David Denby

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Last Updated on May 5, 2015, by eNotes Editorial. Word Count: 569

The Blues Brothers is a monstrous $30 million expansion of a ramshackle old Hollywood musical revue (like The Big Broadcast of 1938)—the kind of movie that used to be made for a few hundred thousand dollars. Those vaudeville musicals, their unrelated musical numbers stitched together with comedy routines, often featured jazz musicians, or black singers and dancers who would never get the chance to star in a movie of their own. Racism was built into the form. Well, things haven't changed all that much in 45 years…. Hectic, exhausting, often gross and stupid, The Blues Brothers nonetheless makes a tiny purchase on immortality when Aretha Franklin opens her mouth to sing.

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People who love soul music and blues may have a little trouble accepting Aykroyd and Belushi as great performers in a movie that consigns the authentic greats to backup roles. Ever since the two comics started doing it a few years ago on Saturday Night Live, the Blues Brothers routine has inhabited an uneasy region between parody and put-on….

Belushi and Aykroyd doubtless intended to pay homage to the great black performers who have inspired them, but the homage often comes close to insult and outright ripoff. Some of the performers are treated shabbily. Spotted in front of a soul-food store, the great John Lee Hooker gets a minute or so of screen time. Aretha Franklin, as a hash-house waitress attached to a member of the band, does a tremendous number, "Think," and then she's dropped out of the movie. Aretha Franklin left behind to wait tables! In their own way director John Landis, Belushi, and Aykroyd recolonize the black performers. The great old Cab Calloway, his smile as brilliantly insinuating as ever, sings "Minnie the Moocher" in white tie and tails in front of a huge audience, killing time for the impatient crowd while the boys are being chased by the police. Calloway's smile—the seal of a great entertainer's joy in giving pleasure—shows up Aykroyd and Belushi's sullen "cool" for the sophomoric thing it is. Yet what an insulting context for Calloway's triumph—as a fill-in! From this movie, today's kids might think that Calloway, Franklin, and Ray Charles were important because they led to the emergence of the Blues Brothers. (p. 52)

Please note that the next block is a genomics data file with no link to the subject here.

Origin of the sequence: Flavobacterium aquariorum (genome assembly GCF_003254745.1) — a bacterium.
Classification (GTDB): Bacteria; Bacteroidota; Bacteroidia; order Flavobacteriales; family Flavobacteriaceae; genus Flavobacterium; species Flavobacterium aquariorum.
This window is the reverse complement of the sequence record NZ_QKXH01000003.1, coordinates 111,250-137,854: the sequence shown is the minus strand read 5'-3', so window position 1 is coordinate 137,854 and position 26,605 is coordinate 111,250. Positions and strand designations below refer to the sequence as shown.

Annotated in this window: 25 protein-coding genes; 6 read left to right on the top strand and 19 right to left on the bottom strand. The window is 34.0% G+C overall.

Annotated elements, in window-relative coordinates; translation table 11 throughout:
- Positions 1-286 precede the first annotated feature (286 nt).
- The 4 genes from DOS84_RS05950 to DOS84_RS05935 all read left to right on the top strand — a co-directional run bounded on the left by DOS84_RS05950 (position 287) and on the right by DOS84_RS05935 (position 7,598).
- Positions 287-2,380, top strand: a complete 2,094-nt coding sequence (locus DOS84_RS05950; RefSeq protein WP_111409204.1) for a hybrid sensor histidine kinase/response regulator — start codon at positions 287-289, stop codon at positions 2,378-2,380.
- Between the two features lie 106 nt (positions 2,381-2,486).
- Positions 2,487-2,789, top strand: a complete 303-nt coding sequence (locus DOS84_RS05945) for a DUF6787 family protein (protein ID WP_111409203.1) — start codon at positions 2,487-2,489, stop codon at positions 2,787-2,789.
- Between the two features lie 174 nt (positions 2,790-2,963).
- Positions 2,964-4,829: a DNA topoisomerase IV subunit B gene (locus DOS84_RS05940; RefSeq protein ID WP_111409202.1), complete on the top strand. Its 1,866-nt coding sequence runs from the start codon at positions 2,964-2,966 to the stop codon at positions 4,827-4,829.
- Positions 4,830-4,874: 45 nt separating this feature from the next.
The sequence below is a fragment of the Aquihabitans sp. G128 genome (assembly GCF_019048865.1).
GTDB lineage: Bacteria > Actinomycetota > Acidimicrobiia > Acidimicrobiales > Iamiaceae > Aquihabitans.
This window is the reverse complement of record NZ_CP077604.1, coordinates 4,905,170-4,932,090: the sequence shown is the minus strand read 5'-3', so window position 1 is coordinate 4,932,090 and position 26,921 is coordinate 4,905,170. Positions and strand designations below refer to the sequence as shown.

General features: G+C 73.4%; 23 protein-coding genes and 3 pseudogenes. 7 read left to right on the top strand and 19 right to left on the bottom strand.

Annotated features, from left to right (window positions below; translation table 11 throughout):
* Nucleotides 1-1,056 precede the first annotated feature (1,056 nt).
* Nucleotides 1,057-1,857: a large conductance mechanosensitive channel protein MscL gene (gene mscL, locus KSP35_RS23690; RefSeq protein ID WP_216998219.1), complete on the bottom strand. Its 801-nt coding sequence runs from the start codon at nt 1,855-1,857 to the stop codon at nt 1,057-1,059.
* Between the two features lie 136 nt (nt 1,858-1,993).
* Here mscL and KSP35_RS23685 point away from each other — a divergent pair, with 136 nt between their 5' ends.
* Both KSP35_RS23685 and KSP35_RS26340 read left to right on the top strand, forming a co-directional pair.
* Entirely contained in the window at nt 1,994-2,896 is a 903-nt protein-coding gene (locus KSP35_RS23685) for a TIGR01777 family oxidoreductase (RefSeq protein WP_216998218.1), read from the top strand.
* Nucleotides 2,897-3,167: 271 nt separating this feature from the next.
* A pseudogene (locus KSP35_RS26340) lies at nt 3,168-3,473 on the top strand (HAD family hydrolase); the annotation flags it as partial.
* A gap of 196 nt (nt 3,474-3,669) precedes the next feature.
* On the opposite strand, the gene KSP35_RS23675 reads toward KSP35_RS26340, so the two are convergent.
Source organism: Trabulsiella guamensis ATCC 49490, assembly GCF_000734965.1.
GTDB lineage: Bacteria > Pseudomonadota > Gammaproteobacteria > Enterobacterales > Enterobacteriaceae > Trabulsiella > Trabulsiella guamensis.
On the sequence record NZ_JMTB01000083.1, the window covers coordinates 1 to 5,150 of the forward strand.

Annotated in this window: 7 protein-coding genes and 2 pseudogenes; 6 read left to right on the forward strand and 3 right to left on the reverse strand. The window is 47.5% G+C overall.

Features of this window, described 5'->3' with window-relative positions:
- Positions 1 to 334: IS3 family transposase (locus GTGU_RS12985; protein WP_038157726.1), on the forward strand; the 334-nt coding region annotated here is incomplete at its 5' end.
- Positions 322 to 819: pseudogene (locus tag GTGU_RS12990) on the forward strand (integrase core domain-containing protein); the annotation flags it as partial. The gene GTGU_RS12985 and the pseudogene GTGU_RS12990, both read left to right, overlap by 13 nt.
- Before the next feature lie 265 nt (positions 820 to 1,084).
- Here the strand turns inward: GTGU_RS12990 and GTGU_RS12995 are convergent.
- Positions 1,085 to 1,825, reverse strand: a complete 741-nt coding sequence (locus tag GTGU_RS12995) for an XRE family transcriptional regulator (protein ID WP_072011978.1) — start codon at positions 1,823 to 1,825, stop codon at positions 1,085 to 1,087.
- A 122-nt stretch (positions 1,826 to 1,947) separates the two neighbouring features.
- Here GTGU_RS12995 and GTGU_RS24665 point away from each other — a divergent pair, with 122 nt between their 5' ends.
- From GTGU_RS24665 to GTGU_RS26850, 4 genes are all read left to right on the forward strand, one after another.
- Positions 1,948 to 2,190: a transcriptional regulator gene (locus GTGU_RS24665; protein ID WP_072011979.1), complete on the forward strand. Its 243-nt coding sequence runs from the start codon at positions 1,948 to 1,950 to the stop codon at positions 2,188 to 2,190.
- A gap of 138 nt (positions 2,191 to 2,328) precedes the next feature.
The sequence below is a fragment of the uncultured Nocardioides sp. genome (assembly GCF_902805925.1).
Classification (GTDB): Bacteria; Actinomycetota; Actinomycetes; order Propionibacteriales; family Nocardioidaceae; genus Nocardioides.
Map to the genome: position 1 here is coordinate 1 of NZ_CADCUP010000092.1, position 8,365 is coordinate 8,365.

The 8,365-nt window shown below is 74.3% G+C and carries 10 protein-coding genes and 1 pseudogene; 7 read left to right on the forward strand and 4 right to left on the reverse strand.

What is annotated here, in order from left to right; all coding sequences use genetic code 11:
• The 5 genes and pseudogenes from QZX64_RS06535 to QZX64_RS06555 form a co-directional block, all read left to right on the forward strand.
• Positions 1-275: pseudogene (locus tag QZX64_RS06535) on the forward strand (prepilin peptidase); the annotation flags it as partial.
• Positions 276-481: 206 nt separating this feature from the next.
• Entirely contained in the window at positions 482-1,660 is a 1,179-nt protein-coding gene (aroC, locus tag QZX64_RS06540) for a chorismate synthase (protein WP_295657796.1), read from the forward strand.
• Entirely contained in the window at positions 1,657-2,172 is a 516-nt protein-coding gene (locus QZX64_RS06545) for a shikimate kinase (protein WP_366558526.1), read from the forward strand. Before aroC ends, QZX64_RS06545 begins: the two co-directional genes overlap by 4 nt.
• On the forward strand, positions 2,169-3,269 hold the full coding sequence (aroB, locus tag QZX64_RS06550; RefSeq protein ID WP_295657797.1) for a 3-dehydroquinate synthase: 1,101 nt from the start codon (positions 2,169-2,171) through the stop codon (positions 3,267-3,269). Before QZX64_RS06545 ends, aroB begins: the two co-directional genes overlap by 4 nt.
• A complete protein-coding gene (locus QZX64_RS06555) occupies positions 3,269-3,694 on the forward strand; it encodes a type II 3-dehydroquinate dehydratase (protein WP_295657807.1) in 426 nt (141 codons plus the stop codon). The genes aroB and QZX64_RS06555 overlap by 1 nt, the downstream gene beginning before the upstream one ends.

John Landis makes a movie the way General Westmoreland made war—he piles on the technology and the destruction. It's not enough for cars to chase each other all over Chicago and leap across open drawbridges: they must also demolish a huge shopping mall and skid into each other in monumental pileups. Landis repeats every gag five times without ever achieving a formal style; visually, the movie is cluttered and graceless and cold—the dominant colors are iron gray and blue. And Landis destroys some moments that might have been great if done more simply. When James Brown, as a singing preacher, begins to let loose, and fantastic black dancers leap ecstatically across the church aisle, Landis cuts back and forth from one camera angle to another in time to the music. Once again, a hot-shot director has turned a potentially great dance number into an editing-table tour de force, ruining our pleasure. The Blues Brothers leaves us feeling dazed, grateful, and frustrated all at once. (pp. 52-3)

David Denby, "Two-Faced Blues," in New York Magazine (copyright © 1980 by News Group Publications, Inc.; reprinted with the permission of New York Magazine), Vol. 13, No. 26, June 30, 1980, pp. 52-4.∗

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